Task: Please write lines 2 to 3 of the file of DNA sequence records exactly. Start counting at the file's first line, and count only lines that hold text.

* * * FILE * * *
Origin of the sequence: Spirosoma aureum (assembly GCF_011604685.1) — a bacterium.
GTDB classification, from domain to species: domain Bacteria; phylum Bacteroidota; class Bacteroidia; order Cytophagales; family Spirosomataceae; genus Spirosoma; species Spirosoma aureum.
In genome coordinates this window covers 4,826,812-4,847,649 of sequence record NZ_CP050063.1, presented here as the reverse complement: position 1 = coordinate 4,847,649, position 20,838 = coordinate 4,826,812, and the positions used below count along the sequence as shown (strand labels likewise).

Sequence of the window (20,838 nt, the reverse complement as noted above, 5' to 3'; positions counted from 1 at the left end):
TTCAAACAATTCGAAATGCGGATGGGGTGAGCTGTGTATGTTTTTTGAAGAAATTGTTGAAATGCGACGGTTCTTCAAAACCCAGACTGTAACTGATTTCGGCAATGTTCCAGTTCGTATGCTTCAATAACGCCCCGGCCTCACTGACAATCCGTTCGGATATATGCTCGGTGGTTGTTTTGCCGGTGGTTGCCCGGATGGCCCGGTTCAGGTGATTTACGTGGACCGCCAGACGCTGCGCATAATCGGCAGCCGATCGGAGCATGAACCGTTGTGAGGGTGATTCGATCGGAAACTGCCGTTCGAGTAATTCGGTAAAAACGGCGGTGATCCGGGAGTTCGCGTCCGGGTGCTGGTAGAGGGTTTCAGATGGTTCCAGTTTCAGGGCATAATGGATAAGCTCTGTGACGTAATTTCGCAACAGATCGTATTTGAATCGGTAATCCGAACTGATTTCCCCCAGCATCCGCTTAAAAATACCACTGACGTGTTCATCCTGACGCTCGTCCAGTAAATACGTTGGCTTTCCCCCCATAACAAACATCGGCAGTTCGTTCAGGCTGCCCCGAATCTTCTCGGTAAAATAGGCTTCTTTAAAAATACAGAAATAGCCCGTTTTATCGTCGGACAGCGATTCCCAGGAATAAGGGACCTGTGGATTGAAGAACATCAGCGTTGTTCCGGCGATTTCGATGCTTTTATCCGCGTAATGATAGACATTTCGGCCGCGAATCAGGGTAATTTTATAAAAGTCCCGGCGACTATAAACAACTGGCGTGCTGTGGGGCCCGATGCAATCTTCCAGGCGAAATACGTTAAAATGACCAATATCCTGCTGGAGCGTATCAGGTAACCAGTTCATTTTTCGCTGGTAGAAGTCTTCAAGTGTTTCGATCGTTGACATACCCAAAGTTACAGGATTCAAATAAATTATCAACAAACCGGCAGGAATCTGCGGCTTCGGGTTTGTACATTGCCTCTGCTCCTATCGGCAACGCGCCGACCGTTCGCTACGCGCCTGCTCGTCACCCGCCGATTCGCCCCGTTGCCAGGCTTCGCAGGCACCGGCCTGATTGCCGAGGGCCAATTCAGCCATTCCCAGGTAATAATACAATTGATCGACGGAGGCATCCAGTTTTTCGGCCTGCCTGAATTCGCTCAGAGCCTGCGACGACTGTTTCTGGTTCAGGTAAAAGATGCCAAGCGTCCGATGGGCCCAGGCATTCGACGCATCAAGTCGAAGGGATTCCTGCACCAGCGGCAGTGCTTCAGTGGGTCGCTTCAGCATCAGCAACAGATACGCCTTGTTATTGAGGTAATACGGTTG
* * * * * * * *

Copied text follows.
GTDB classification, from domain to species: domain Bacteria; phylum Bacteroidota; class Bacteroidia; order Cytophagales; family Spirosomataceae; genus Spirosoma; species Spirosoma aureum.
In genome coordinates this window covers 4,826,812-4,847,649 of sequence record NZ_CP050063.1, presented here as the reverse complement: position 1 = coordinate 4,847,649, position 20,838 = coordinate 4,826,812, and the positions used below count along the sequence as shown (strand labels likewise).